Introduction to pharmacology and therapeutics – drug safety
- • Introduction to the factors that underlie safe drug prescribing
- • Extension and side effects associated with drug therapy, and allergic reactions
- • Drug safety issues during pregnancy
- • Clinical studies to determine safety and effectiveness of drug therapies
- • Individual reactions to drug treatment
- • Be familiar with the basic factors that underpin safe prescribing
- • Be familiar with the adverse reactions that may occur with drug therapies, and the distinction between extension and side effects
- • Be aware of the increased need for vigilance in drug prescribing if a patient may be pregnant, and also in elderly patients where polypharmacy may be an issue
- • Be aware of the need for pharmacovigilance
- • Be aware of the potential for individual variations in response to drug treatment
By definition, a drug is a chemical that changes the function of the body. Obviously, the aim of drug therapy is to use these agents to achieve a positive, or beneficial outcome for the patient. The benefit derived may range from making the patient’s visit to the dental clinic more comfortable, through to treating a potentially life-threatening infection. However, when used inappropriately, the effect a drug has on the body may be undesirable, and hence its effects are more akin to a poison. There is really nothing inherent about a drug that makes it either safe or unsafe, it comes down to the skill of the clinician combined with careful, informed prescribing that ensures the best clinical outcomes for their patients. The benefits delivered by a drug depend upon when it is used, why it is used, how it is used, how much is used, and whether there are other drugs being used at the same time. There are also individual patient factors that may come into play.
Regulatory authorities employ a rigorous registration process to help ensure that new medications demonstrate acceptable levels of both safety and efficacy. However, the onus is still on the clinician to use these drugs in a way that optimizes the beneficial effects. A clinician must use all the current, available evidence to make their prescribing choices. The complexity of these issues may be illustrated in relation to the use of antibiotics, such as penicillin. Antibiotics save millions of lives every year, and we tend now to take for granted the benefits they produce. However, a small percentage of the population are allergic to penicillins, and severe, penicillin-induced anaphylaxis accounts for more than one thousand deaths per year. While antibiotics are primarily used to treat a confirmed bacterial infection, a proportion of the patient population may benefit from prophylactic antibiotic therapy to avoid iatrogenic infection. Finally, the development of multi-drug resistant strains of bacteria is becoming a major concern, and this is partly fuelled by the over-use of antibiotics, and may be compounded in some cases by poor patient compliance. Hence, appropriate prescribing requires all of these benefits and risks to be balanced in light of current clinical evidence.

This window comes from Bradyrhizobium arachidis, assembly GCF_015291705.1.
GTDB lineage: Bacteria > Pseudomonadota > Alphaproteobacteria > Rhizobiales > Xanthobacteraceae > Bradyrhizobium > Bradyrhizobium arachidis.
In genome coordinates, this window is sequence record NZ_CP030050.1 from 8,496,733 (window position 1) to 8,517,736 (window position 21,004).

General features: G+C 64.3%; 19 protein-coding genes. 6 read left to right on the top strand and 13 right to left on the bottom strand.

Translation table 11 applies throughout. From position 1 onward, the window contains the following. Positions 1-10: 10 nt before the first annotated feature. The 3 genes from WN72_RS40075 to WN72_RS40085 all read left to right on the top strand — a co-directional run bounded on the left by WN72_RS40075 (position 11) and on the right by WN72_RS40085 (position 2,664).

While drug prescribing is a smaller component of dental practice as opposed to medical practice, the dental practitioner must be aware of all the potential issues around, not just the medications they use and prescribe, but also any other medications their patients may be taking.